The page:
Apparently, I’m not allowed to post a link here. So I’ll try this to satisfy Holtz. It took all of a few seconds to find on Google:

    dissidentvoice.org/Articles/Fisk_Rubicon.htm

    You are allowed to post links here. The automatic spam detector is not perfect; sometimes it lets spam through and sometimes it flags non-spam as spam.

    http://dissidentvoice.org/Articles/Fisk_Rubicon.htm reads as follows:

    George Bush Crosses the Rubicon

    But What Lies Beyond?

    by Robert Fisk

    Dissident Voice
    November 10, 2002

    When Julius Caesar crossed the Rubicon river, he wrote, in his Gallic Wars: “Alea iacta est [The die is cast].”

    Just after 5pm yesterday, when the United Nations Security Council voted 15-0 to disarm Iraq, the US President George Bush crossed the Rubicon. “The world must insist that judgement must be enforced,” he told us.

    The Rubicon is a wide river. It was deep for Caesar’s legions. The Tigris river will be more shallow ? my guess is that the first American tanks will be across it within one week of war ? but what lies beyond?

    For Rome, civil war followed. And, be assured, civil war will follow any American invasion of Iraq. “Cheat and retreat will no longer be tolerated,” Mr Bush told us yesterday ? forgetting, of course, UN Security Council resolutions 242 and 338 which call for Israel to withdraw from the Arab territories occupied during the 1967 Arab-Israeli war.

    And after eight weeks of debate in the Security Council, no one mentioned the crimes against humanity of 11 September 2001, because ? of course ? Iraq had absolutely nothing to do with 11 September. If the United States invades Iraq, we should remember that.

    And what do we get from Mr Bush? Absolutely no gesture towards the Arab world. The joy of the Israeli Prime Minister, Ariel Sharon, can be imagined. “Should we have to use troops,” Mr Bush tells us, “the US, with friends, will move swiftly ? with force ? to do the job.” In other words, he will invade Iraq, the “friends”, presumably, being British. The United Nations can debate any Iraqi non-compliance with weapons inspectors, but the United States will decide whether Iraq has breached UN resolutions. In other words, America can declare war without UN permission.

    So how many of the American tanks entering Baghdad will be flying UN pennants? None, I suspect.

    The BBC, with CNN and all the other television networks, was last night billing Resolution 1441 as “the last chance” for Saddam Hussein. In fact, it is the “last chance” for the United Nations. As the UN secretary general, Kofi Annan, said, the road ahead will be “difficult and dangerous”. He can say that again.

    It’s easy to see the traps. America’s UN ambassador, John Negroponte, insisted that the Security Council resolution “contains no hidden triggers”. But of course it does. It allows the United States to decide if Iraq has opposed the resolution. It allows the Security Council to discuss non-compliance without restraining the United States from attacking Baghdad.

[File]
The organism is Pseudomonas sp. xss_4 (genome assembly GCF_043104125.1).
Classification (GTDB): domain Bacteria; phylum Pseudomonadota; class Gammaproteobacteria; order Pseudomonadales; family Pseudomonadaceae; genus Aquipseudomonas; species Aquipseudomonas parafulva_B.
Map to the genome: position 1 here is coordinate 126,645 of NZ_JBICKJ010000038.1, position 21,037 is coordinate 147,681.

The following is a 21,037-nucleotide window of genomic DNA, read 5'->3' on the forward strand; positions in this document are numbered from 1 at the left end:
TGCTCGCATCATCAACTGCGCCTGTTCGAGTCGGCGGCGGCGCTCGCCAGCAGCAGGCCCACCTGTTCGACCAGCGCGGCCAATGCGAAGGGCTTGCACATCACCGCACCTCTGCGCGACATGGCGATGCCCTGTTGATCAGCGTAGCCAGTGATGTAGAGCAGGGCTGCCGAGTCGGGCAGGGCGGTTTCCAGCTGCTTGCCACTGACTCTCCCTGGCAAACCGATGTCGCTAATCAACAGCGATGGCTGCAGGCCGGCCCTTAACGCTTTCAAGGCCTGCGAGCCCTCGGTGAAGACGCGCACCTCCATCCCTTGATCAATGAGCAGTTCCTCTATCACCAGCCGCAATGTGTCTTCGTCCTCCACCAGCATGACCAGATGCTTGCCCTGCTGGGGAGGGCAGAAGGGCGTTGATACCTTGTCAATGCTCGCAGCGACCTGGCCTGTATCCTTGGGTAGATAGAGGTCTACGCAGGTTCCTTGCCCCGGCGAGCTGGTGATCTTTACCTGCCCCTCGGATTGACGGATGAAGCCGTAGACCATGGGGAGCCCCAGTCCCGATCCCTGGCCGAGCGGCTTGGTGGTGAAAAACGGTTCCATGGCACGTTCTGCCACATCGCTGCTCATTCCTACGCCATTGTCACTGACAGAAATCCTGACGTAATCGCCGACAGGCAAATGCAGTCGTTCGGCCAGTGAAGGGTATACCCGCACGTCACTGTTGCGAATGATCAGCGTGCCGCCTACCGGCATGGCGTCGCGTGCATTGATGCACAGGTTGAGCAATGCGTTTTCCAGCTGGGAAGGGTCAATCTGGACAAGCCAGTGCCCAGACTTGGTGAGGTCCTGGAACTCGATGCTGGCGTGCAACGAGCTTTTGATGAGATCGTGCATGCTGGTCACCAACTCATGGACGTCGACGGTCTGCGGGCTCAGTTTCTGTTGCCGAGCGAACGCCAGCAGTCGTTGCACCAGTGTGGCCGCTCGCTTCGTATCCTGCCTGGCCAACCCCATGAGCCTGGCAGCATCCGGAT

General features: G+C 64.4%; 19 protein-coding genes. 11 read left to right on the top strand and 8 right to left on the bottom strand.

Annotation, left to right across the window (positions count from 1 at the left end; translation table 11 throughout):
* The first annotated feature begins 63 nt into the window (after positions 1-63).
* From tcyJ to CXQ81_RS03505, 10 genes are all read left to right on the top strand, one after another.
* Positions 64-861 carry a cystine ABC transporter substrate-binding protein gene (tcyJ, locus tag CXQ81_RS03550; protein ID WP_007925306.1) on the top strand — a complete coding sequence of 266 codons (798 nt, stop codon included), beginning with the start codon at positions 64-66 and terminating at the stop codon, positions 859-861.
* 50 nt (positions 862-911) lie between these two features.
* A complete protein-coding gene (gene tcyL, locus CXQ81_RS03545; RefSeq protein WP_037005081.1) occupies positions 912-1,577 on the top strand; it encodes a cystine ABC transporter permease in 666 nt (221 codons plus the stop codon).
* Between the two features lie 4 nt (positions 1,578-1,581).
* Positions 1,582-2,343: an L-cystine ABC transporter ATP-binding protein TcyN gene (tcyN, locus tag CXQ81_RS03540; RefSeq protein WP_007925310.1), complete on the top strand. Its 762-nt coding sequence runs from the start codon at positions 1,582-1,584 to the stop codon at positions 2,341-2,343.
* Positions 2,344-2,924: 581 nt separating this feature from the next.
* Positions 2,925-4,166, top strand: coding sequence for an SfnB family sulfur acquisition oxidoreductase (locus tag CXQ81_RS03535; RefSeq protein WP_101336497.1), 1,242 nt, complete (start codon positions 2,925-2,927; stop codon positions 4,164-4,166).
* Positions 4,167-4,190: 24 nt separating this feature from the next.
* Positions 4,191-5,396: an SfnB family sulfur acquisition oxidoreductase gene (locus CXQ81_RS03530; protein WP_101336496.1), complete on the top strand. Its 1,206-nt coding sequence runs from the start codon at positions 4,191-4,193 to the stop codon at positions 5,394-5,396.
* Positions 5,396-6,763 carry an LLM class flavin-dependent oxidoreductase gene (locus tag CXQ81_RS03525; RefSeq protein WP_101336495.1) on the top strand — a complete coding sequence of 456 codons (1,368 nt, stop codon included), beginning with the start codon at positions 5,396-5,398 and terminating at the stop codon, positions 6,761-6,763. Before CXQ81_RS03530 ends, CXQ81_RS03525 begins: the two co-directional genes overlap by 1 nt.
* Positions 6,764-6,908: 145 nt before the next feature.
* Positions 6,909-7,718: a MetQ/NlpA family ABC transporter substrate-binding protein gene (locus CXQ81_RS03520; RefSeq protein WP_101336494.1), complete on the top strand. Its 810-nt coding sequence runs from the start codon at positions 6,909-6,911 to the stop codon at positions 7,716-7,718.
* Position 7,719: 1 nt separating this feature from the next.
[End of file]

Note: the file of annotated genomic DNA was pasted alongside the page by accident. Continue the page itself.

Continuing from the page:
“One way or another,” Mr Negroponte said, “Iraq will be disarmed”. It’s the “another” way that the UN should be worried about. Sir Jeremy Greenstock, Britain’s nightmare headmaster at the UN, performed appropriately. “Crystal clear”, “unequivocal choice”, “serious consequences”, “ambiguous modalities”. You could almost feel the cane. No mention, of course, of the CIA’s manipulation of the last team of UN weapons inspectors in Iraq.

    Iraqis want peace and an end to sanctions ? let’s forget President Saddam for a moment ? and President Bush seems to want war. So Mr Bush must be praying that the Iraqi President does something to obstruct the UN arms inspectors. In which case ? I quote Mr Bush ? “we will act in the interest of the world”. Thanks George. And thanks Saddam if this feckless, vicious dictator chooses to defy the UN.

    Washington wants a UN fig leaf for a war on Iraq and is willing to go through an inspection process in the hope that Iraq obstructs it. Mr Annan was talking yesterday about the “unique legitimacy of the UN”. But the cruel dictator of Baghdad cares as much about that as President Bush.

    Robert Fisk is an award winning foreign correspondent for The Independent (UK), where this article first appeared. He is the author of Pity Thy Nation: The Abduction of Lebanon (The Nation Books, 2002 edition)

  64. Brian Holtz

    Blanton cites a Nov. 2002 article which British journalist Robert Fisk wrote, titled “George Bush Crosses The Rubicon”. Here is all it says about civil war: “For Rome, civil war followed. And, be assured, civil war will follow any American invasion of Iraq. ”

    Unfortunately for Blanton, the article is about divisions within the UN, not divisions within Iraq. The words “Sunni” and “Shia” don’t even appear in the article.

    30 seconds of web searching show that Fisk wrote an article called Shia vs Sunni Civil War? No, I Dont Believe It in March 2004:

    There never has been a civil war in Iraq. I have never heard a single word of animosity between Sunnis and Shias in Iraq.

    [F]or weeks, the American occupation authorities have been warning us about civil war, have even produced a letter said to have been written by an al-Qa’ida operative, advocating a Sunni-Shia conflict. Normally sane journalists have enthusiastically taken up this theme. Civil war.

    Somehow I don’t believe it. No, I don’t believe the Americans were behind yesterday’s carnage despite the screams of accusation by the Iraqi survivors yesterday. But I do worry about the Iraqi exile groups who think that their own actions might produce what the Americans want: a fear of civil war so intense that Iraqis will go along with any plan the United States produces for Mesopotamia.

    I ask myself why the Americans are rubbing this Sunni-Shia thing so hard. Let’s turn the glass round the other way. If a violent Sunni movement wished to evict the Americans from Iraq – and there is indeed a resistance movement fighting very cruelly to do just that – why would it want to turn the Shia population of Iraq, 60 per cent of Iraqis, against them?